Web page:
"Syrian President Bashar al-Assad is 'euphoric' about President Obama's surprise announcement"

Clearly the decider is not deciding in the right way fast enough for some people...

I can't recall ever seen a president pushed so hard on an issue. The media would apparently be fine if he just launched the missiles right now.

Lets not forget that this is the gut who told Bill Clinton "you tell me what the right thing is and I'll sell it." Okay, so what happens when he doesn't think the thing he is being told to sell is actually the right thing to do?

I'm not trying to let him off the hook, but we may be dealing with a guy who lets others in his administration have too much power and now he is the one being asked to sign off on something that he A) doesn't agree with but B) can't say he doesn't agree without exposing the fact that he has let things get out of control.

So he is basically playing a game of chicken with reality.

I may have just blown my own mind. But if this is how we are getting policy, we're doomed.

Posted by: guest77 | Sep 1 2013 21:42 utc | 191

It intriques me that no one has noted the comments of Dennis Kucinich and Ron Paul. Both of them have expressed the belief that this chemical attack was a "false flag" event.

I think that the paths of both Kucinich and Ron Paul, these last two decades, really underscore how completely the pursuit of "truth" has been excluded from the agenda of our so-called fifth estate. Surely, when an elected Representative makes such an assertion such as Paul's and Kucinich's, it warrants media investigation, and public airing.

Watching these two be demonized and marginalized by our media, as well as by the political process, demonstrates clearly the state of the union, and the purposeful failure of the media to fulfill its responsibilities as a "Fifth Estate". It is impossible to know where the lie begins and where the lie ends when our media is merely the advocate for policy, weaving untruths masqueraded as information. Hannity, Maddow, Cooper, etc.....worse than the puppet masters they serve. There can be no more despicable a calling than that of an over-paid media liar, tasked to provide misinformation, and, in so doing, divide the people along partisan lines. We bicker amongst ourselves due to carefully nurtured partisan differences, while these fuckers in DC rob us blind, steal our security, and through the media whores, feed us fantasies about a concern for our well-being.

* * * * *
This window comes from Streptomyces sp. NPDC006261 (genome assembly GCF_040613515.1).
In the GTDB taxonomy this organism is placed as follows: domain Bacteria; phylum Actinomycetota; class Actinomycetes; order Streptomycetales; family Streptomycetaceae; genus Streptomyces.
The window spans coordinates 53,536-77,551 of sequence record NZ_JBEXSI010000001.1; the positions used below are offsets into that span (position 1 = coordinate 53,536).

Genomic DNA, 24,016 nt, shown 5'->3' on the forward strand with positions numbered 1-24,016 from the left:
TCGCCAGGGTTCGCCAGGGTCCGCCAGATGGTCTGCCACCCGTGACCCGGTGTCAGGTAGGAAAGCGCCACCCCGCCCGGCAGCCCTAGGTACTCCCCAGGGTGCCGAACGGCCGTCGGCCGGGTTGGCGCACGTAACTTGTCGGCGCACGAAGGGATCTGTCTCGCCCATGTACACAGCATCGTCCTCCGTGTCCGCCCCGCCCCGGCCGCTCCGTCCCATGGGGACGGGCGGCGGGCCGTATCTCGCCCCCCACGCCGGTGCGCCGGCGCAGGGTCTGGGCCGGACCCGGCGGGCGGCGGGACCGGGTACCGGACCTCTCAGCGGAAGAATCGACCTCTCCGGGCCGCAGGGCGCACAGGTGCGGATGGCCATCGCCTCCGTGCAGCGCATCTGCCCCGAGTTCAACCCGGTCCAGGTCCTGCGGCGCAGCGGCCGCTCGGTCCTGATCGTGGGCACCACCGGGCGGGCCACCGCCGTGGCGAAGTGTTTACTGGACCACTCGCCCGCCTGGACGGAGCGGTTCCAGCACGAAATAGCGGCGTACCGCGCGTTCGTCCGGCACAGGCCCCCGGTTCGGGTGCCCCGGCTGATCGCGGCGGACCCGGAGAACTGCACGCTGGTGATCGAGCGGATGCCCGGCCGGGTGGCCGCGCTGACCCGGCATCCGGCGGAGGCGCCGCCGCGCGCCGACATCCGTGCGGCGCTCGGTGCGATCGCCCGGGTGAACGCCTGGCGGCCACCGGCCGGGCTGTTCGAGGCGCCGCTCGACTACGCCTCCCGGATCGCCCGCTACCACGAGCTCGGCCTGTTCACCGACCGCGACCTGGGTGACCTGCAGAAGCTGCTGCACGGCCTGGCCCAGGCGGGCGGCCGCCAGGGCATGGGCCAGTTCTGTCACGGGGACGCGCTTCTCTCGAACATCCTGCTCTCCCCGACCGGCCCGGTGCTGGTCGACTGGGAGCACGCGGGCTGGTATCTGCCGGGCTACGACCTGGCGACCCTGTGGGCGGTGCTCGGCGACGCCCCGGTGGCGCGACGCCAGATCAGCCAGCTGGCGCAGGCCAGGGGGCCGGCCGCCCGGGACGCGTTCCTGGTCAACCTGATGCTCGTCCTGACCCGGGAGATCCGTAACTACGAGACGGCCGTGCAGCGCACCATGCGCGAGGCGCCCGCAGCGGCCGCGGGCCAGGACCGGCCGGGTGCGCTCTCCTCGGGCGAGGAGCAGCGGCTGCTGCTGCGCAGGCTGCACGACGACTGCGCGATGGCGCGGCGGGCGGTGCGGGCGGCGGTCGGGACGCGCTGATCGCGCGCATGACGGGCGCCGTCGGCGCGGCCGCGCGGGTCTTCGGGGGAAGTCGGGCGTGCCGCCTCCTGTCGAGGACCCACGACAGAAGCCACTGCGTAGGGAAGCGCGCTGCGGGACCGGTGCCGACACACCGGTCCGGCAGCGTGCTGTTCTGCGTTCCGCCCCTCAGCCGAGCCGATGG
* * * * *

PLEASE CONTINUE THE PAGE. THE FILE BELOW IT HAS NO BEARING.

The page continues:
Posted by: PissedOffAmerican | Sep 1 2013 21:49 utc | 192


Sorry. Actually, wasn't a joke. I was inquiring if you were a certain commentor that I have interacted with for a number of years now on different blogsites, most notably the old "Washington Note". Apparently you aren't that individual.

Posted by: PissedOffAmerican | Sep 1 2013 21:51 utc | 193


I'm sure the other participants here have arrived at their own conclusions as to preference. I will admit to a certain iota of concern about their opinion. But I can assure you that yours means absolutely nothing to me.

You have already defined yourself by your interaction with Don and somebody. Being somewhat weak in my ability to disengage from useless banter, I continue with you in the hopes that it will become amusing, informative, or even remotely challenging. Hopefully my optimism will soon be completely extinguished, because it increasingly appears that I'm simply wasting my time.

Posted by: PissedOffAmerican | Sep 1 2013 22:00 utc | 194

There is a possibility here that hasn't been discussed. I bring it up not because I subscribe to it, but because it is simply a possibility that hasn't been explored.....